“Whenever such type of offence is committed against women, it is against their right to sexual integrity, dignity. It is linked to their right to privacy…in the present matter also, the accused has used unparliamentary words to insult the dignity of woman. He is in his 50s and knows the consequences of his act,” Magistrate Nadeem A Patel said. The court further said that while enhancing the punishment, it was the intention of the legislature to penalize the offence of outraging a woman’s dignity, either physically or verbally. Therefore, in such cases, unwarranted leniency shown will send a wrong message to society. It also imposed a fine of Rs 1,000 on the man.

The man had claimed that he had made a complaint to the hospital management against the doctor for negligence and that this was a counter-complaint. The court refused to accept this defence. It said that even for the sake of argument if it were to be assumed that she had been negligent in her own duty, it did not give him the right to abuse a lady doctor. It relied on the testimony of the victim, as well as her three colleagues at the hospital who testified about the incident.

     Advantages-Disadvantage of being a doctor

     25 factors- why health care is expensive

REEL Heroes Vs Real Heroes

 21 occupational risks to doctors and nurses

Covid paradox: salary cut for doctors other paid at home

   Medical-Consumer protection Act- Pros and Cons

Expensive Medical College  seat- Is it worth it?

Lowering NEET Percentile- an Illusion of Merit


Overplayed narrative of fewer doctors in the country, rather than a system  for proper utilization is an effort to increase numbers of doctors. But this goal needs to be achieved with preserving quality of medical education. Almost all efforts to increase the number of doctors are associated on dilution of merit. Selling the medical seats is heading towards bubble burst, when despite declining demand for poor quality and expensive medical education, new private colleges being approved along with lowering merit to a dismal percentage.

     Future doctors getting admissions by scoring just 10-20 percent of marks, poor teacher student ratio, seats being awarded to highest bidder are few pointers to the poor quality of medical education. Few years back NEET percent system was changed to percentile and now the bar is lowered further, just to accommodate more ‘bidders’ with less marks, to be able to buy  medical seats.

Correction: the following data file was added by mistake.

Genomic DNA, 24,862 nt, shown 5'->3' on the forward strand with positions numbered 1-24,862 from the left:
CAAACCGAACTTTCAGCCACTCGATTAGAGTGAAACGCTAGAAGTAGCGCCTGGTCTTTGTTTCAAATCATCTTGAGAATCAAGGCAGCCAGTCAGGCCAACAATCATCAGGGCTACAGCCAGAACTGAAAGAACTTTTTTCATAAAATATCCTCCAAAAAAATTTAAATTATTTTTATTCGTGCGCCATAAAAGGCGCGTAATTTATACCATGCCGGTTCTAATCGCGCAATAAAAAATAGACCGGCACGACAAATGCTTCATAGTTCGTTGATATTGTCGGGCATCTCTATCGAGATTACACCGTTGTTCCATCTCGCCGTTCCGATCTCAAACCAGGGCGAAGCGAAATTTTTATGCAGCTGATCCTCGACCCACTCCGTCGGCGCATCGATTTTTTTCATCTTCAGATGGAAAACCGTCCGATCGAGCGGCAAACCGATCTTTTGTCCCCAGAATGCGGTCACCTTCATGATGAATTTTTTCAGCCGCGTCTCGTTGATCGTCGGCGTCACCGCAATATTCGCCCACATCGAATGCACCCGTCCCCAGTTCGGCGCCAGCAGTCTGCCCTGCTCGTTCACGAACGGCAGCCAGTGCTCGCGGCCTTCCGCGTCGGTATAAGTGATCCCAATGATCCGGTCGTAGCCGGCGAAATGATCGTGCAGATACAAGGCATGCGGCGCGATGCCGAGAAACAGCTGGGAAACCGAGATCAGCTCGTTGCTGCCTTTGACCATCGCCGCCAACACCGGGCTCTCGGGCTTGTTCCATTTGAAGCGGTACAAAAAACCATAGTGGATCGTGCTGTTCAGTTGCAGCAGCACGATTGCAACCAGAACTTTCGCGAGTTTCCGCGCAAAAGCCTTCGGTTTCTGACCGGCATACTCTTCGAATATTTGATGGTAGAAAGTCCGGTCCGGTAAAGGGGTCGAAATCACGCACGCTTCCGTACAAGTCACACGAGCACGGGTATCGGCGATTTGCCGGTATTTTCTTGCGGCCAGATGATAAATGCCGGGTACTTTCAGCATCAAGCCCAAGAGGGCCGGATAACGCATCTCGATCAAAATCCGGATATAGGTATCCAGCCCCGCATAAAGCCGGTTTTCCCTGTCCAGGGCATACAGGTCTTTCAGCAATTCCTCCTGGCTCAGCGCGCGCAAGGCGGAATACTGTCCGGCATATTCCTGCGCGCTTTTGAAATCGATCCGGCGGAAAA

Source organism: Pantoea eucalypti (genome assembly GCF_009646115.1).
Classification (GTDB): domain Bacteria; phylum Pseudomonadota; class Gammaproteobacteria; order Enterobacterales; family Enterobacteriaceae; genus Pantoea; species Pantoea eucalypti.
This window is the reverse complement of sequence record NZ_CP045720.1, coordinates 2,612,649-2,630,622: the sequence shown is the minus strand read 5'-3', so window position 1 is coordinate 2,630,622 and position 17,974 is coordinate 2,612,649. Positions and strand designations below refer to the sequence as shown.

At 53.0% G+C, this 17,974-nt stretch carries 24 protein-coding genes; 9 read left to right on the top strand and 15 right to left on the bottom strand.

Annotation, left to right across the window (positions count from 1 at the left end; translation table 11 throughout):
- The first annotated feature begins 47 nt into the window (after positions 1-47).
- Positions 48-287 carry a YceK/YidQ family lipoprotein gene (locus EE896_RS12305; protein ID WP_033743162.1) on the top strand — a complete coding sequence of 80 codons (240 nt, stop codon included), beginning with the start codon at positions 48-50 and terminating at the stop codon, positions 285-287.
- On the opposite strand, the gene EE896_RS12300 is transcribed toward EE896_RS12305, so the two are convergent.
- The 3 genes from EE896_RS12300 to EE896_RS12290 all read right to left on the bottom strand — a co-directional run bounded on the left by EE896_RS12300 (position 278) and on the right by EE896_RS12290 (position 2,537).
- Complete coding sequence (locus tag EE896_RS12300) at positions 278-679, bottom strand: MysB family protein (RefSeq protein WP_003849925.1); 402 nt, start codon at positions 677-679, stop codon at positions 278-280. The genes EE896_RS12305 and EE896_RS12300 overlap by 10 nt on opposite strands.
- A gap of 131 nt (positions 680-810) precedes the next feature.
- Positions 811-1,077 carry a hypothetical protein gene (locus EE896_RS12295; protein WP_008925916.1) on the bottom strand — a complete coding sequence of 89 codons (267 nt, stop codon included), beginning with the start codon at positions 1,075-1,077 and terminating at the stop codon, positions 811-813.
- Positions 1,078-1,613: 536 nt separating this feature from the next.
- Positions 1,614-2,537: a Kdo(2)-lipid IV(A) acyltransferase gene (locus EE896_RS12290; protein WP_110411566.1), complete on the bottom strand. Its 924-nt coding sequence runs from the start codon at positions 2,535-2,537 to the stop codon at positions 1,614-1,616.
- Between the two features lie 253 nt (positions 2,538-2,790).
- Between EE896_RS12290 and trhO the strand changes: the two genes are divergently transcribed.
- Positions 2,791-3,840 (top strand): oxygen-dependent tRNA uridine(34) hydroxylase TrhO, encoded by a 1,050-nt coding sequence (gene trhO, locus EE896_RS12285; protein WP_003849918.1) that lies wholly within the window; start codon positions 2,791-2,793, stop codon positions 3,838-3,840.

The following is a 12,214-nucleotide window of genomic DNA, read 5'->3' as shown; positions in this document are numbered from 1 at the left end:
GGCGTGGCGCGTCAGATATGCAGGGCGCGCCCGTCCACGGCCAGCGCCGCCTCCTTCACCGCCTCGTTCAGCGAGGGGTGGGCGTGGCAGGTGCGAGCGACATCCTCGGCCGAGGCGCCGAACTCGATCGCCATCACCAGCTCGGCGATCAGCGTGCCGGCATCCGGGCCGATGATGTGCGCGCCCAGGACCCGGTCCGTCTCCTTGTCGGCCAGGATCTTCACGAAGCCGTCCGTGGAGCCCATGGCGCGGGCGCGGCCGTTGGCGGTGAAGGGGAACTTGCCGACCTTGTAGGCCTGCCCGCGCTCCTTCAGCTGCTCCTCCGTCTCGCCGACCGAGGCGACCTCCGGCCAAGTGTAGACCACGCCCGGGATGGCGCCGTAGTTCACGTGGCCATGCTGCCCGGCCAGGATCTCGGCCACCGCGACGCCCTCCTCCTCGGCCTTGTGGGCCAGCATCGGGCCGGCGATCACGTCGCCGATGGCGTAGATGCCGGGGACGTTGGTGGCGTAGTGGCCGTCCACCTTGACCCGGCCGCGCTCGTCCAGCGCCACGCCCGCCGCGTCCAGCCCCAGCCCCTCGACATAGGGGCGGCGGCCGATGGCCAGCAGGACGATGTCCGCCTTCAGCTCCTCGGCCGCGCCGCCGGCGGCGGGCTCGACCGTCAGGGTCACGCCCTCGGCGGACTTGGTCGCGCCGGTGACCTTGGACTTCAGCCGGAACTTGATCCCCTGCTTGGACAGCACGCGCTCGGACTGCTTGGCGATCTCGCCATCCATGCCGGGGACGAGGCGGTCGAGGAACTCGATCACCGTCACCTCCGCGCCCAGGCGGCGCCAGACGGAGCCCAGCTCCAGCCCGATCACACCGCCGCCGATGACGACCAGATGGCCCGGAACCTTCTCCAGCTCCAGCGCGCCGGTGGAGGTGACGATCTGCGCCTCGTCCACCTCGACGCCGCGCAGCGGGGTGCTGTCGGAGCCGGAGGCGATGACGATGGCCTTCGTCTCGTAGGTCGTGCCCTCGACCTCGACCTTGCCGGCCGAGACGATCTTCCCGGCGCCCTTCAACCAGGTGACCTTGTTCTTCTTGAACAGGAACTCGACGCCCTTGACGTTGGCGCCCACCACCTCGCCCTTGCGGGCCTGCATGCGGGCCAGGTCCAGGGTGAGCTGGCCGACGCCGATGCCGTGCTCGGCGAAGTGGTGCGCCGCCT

This potpourri portends to be a travesty of quality, not just of medical education but more seriously, of the quality of doctors. Allotment of medical seats is being left to the vagaries of populism and commercialism, through a false sense ‘the illusion of merit’ secured via NEET. Admission criteria whittled down to mere 10-20 percent, will result in an irreversible and regressive compromise with quality of doctors. Will patients approve such dizzying choice and at what cost?

        Going by selection of candidates as doctors, if given a choice, by which a patient will like to get treated? A candidate who scored 20 % marks or a person getting 60% or 80% marks.   NEET eligibility getting lower and a candidate getting around 20 % of marks may be able to secure a degree to treat patients.  What will be the deciding factor? The criteria as to why a person with 60% marks not getting a seat and another with 20% marks will be able to secure. It will depend upon, whether a candidate is able to pay the exorbitant fee or not. Present system and mechanism of admission permit and accept such huge variation! That strange equation is acceptable in lieu of money paid!

Govt cuts NEET-PG cutoff by 15 percentile

Govt cuts NEET-PG cutoff by 15 percentile

 In a move that is likely to boost uptake in vacant post-graduate medical seats and also improve availability of specialists in future, the health ministry has slashed the cutoff for NEET-PG 2021 by 15 percentile across all categories. The ministry issued a letter to the National Medical Commission on Saturday giving a go-ahead to the proposal. The revised qualifying cutoff now stands at 35 percentile for the general category, 30 percentile for persons with disabilities (PwD) general, 25 for SC/ST and OBC and 25 for PwD (SC/ST/OBC), the letter said. The reduction in the cut off percentile is expected to allow more MBBS passouts to apply for post-graduate courses, an official said.  “The move aims to prevent seat wastage. With this reduction in percentile, approximately 25,000 fresh candidates can participate in the mop-up round of the ongoing counselling,” a ministry official said. Nearly 8,000 post-graduate seats are still vacant despite two rounds each of all India and state counselling. “After due discussion and deliberations, it has been decided by the health ministry in consultation with NMC to reduce the cut off by 15 percentile across all categories…” medical counselling committee member-secretary  wrote in a letter to National Board of Examinations executive director . TOI has reviewed the letters. The move is also expected to fill a serious gap in the availability of specialists.  There remains a severe shortfall of over 76% in terms of specialists like surgeons, gynaecologists, physicians and paediatricians at community health centres. Against the requirement for existing infrastructure, there is a shortfall of 78.9% surgeons, 69.7% obstetricians & gynaecologists, 78.2% physicians and 78.2% paediatricians. The Centre has further directed NBE to declare the revised results and send data of the newly eligible candidates to the counselling committee

     Advantages-Disadvantage of being a doctor

     25 factors- why health care is expensive

REEL Heroes Vs Real Heroes

 21 occupational risks to doctors and nurses

Covid paradox: salary cut for doctors other paid at home

   Medical-Consumer protection Act- Pros and Cons

Expensive Medical College  seat- Is it worth it?